off the north transept. He added: "For those of you who don't
know your apse from your ambo, that's over there [pointing]."
What books did
the congregation use during the
A specially printed order of service with all the hymns and
readings included. Although it's bad for trees, I do like
this arrangement because my mind wanders all over the place
if I don't follow the readings in print, and I am not the
sort of Christian who carries a Bible to church.
instruments were played?
The person sitting on my left had a squeaky chair so we got
the giggles. I was mentally listing all the people I wanted
to talk to afterwards and also wondering why the three deacons
who carry the oils wear different coloured dalmatics –
purple for the oil of unction, green for baptism, and white
for chrism. Nobody, even on the Ecclesiantics board, has ever
come up with an explanation beyond "It's C of E; it's what
Was the worship
stiff-upper-lip, happy clappy, or
Joyful and affirmative. The chrism eucharist is the annual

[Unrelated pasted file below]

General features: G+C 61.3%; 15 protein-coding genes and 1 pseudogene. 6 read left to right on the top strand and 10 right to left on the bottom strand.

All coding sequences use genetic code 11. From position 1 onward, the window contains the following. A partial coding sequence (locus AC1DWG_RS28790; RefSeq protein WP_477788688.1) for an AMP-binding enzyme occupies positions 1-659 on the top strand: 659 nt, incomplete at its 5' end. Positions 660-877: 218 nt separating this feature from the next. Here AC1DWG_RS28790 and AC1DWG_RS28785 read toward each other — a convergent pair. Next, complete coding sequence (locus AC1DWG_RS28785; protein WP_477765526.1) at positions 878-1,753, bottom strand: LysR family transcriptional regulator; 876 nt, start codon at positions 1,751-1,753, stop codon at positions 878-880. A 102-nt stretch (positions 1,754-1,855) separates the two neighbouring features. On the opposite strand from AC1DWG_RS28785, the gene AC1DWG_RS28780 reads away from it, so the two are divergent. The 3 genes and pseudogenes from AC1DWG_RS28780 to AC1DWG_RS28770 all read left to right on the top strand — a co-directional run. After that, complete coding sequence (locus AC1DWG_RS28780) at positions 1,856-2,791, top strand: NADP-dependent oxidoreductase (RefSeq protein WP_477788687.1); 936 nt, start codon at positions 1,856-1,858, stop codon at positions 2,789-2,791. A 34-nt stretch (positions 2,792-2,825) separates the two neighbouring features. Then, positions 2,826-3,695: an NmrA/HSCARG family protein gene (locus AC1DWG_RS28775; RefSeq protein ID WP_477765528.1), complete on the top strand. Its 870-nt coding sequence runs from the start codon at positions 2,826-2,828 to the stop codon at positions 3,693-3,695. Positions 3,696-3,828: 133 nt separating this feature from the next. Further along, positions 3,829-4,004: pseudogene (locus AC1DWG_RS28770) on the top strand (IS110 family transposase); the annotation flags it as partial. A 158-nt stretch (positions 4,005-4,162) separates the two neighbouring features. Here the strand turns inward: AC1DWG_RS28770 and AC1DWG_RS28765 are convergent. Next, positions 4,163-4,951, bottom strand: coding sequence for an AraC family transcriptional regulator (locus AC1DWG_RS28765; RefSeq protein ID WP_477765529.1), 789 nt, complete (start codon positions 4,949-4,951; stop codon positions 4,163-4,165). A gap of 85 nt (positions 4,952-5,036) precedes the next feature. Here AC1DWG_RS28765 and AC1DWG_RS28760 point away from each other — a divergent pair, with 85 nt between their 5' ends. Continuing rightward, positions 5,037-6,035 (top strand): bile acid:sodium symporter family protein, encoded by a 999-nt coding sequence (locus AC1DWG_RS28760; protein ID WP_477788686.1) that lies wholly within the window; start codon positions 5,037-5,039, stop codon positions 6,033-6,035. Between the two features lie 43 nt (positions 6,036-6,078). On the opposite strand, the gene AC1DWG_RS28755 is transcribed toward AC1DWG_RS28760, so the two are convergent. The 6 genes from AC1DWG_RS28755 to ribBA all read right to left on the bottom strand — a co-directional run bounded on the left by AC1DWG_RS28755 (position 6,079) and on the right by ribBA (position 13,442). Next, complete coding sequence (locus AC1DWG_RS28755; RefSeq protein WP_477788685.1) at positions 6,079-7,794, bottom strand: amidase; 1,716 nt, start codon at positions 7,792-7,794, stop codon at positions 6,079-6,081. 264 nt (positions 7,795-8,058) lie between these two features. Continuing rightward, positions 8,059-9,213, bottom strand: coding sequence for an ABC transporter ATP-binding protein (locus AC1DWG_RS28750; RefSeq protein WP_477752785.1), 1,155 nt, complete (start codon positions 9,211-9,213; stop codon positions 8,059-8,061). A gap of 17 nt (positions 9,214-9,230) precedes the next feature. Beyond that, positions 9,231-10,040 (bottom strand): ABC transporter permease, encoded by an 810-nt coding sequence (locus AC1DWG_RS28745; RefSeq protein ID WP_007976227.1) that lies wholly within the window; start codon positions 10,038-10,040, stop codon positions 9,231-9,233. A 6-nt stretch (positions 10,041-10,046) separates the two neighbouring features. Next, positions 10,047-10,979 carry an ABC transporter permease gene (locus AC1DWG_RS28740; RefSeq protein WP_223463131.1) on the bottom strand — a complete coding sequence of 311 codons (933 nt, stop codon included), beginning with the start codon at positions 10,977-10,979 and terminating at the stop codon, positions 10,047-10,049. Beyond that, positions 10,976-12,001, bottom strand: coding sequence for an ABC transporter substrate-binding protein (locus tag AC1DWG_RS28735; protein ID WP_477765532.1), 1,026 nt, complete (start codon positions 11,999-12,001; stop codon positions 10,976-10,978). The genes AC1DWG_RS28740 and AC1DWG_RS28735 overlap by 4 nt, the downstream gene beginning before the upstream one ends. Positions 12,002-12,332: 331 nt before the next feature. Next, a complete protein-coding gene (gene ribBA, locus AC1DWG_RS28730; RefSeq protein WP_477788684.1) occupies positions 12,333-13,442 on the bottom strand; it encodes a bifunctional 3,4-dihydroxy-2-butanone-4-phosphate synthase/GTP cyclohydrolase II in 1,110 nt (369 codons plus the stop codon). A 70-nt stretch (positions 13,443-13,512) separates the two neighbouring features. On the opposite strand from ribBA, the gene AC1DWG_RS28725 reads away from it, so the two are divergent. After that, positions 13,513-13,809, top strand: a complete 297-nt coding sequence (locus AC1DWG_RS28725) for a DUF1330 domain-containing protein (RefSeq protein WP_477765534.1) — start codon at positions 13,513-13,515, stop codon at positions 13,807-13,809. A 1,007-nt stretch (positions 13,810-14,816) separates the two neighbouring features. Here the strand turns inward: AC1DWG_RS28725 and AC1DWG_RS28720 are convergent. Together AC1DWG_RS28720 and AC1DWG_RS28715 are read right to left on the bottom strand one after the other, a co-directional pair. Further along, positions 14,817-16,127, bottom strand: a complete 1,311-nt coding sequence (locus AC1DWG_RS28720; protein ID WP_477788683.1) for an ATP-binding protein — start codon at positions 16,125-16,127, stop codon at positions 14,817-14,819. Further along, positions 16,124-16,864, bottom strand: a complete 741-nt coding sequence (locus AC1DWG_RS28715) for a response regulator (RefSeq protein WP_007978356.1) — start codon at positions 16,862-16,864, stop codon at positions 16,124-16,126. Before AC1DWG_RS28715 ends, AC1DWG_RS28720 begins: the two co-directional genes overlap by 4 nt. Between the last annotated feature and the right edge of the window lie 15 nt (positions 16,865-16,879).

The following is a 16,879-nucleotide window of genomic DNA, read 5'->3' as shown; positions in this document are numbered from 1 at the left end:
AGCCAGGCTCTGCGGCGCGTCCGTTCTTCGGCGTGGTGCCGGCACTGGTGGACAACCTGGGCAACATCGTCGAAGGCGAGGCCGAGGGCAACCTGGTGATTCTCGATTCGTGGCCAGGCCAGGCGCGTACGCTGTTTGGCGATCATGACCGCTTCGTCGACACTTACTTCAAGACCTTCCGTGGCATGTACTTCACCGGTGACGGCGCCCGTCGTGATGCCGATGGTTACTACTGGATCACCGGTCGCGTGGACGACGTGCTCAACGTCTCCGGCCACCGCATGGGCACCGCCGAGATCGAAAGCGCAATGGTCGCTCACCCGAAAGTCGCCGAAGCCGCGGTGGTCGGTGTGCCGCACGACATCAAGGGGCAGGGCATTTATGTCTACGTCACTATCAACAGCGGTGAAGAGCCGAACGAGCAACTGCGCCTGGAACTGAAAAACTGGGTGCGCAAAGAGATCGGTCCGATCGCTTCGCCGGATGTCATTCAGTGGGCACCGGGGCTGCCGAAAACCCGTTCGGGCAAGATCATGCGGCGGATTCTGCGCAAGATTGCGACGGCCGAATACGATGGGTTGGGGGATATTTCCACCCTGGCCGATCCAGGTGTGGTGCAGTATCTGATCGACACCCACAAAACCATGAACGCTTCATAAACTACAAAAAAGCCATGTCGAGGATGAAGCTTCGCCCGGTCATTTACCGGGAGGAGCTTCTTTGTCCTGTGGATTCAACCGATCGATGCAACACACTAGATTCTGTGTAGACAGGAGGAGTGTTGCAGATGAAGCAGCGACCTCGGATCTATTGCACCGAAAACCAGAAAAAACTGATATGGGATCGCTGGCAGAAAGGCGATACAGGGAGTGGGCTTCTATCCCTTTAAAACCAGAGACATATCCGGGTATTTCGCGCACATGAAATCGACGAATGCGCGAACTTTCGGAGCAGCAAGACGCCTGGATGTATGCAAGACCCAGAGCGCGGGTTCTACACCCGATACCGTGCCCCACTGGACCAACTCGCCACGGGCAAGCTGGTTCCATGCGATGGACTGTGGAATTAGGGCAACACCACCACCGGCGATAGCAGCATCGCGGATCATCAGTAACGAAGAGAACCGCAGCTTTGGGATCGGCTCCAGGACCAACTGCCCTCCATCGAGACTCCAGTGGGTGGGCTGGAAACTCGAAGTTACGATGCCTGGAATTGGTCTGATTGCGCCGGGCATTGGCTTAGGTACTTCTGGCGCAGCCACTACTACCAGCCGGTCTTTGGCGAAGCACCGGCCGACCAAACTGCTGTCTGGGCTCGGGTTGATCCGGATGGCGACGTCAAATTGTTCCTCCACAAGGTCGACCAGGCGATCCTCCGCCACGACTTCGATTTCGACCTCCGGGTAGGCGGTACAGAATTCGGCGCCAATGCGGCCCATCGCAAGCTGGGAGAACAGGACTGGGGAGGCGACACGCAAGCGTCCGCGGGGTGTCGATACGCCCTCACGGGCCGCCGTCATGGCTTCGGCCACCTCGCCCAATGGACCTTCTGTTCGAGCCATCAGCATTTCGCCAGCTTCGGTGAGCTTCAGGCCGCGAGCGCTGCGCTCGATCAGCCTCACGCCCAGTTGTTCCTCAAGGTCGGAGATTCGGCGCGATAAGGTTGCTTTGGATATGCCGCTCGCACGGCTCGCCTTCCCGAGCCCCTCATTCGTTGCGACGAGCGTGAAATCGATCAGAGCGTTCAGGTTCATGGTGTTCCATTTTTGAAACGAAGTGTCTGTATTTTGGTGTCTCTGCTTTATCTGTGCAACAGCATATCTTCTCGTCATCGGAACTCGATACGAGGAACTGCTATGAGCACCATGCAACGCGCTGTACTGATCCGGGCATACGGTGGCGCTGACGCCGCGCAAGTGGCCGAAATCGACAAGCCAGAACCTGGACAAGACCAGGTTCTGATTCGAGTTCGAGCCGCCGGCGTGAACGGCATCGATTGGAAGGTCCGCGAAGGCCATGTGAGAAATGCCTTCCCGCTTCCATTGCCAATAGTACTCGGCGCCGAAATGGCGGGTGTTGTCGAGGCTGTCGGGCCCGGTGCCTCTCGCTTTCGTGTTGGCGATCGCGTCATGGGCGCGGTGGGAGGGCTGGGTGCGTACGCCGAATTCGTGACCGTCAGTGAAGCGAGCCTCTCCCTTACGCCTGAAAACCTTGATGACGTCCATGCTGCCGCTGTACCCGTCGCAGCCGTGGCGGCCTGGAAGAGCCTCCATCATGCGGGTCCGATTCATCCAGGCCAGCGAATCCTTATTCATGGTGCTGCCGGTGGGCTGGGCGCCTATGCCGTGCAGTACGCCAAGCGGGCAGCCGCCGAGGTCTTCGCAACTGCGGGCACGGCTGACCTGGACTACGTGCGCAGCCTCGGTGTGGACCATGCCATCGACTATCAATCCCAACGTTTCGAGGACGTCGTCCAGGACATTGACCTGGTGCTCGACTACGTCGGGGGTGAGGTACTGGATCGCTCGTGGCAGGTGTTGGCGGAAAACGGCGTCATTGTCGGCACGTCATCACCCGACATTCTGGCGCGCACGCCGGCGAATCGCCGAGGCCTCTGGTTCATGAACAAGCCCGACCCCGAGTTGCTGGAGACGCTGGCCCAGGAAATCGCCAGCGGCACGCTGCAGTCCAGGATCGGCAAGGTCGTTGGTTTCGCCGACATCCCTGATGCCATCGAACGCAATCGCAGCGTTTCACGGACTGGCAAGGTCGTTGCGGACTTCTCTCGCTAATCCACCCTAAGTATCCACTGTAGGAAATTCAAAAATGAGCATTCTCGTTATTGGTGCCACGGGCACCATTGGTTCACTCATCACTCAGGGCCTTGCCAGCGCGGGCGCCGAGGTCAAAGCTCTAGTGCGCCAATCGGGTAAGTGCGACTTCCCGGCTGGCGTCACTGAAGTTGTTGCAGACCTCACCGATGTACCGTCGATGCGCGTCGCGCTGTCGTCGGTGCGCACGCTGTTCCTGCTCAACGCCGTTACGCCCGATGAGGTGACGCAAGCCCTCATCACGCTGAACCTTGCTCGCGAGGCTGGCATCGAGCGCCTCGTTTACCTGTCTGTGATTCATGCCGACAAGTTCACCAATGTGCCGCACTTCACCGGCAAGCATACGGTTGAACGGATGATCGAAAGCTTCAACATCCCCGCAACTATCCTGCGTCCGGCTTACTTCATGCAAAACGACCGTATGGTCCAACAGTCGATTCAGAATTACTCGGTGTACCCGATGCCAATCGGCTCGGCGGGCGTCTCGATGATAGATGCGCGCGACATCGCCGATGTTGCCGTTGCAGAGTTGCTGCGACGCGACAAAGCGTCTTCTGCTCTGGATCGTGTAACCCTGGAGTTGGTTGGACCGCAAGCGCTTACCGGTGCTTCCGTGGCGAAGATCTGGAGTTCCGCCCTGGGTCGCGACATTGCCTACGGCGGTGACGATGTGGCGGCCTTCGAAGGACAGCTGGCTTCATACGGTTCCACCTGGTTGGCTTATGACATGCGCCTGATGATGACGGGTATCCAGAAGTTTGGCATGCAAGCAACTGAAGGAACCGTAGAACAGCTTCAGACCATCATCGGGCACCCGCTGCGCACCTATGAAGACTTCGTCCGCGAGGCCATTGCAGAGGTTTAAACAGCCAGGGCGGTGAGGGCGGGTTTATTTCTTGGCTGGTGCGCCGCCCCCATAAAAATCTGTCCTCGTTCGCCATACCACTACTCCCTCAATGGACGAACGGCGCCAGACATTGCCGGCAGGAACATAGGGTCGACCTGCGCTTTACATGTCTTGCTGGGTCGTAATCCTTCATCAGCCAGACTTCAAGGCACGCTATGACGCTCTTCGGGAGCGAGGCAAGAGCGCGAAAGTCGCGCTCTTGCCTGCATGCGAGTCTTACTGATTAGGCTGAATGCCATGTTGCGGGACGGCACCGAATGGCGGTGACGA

occasion when oils are blessed. The clergy renew their ordination
vows and take the oils back to their parishes. Because this
is usually the only time such a wide representation comes
together, it felt like a diocesan family annual event. I dislike
the term "family service" but this is what it was.
long was the sermon?
On a scale of 1-10,
how good was the preacher?
10 – Even though Bishop Mike is my bishop, I'd have
no hesitation in giving him a lower score if necessary. But
in fact he is a very engaging speaker who uses carefully chosen
quotations, stories and anecdotes to keep your interest without
distracting you from the serious bits. The sermon was scripted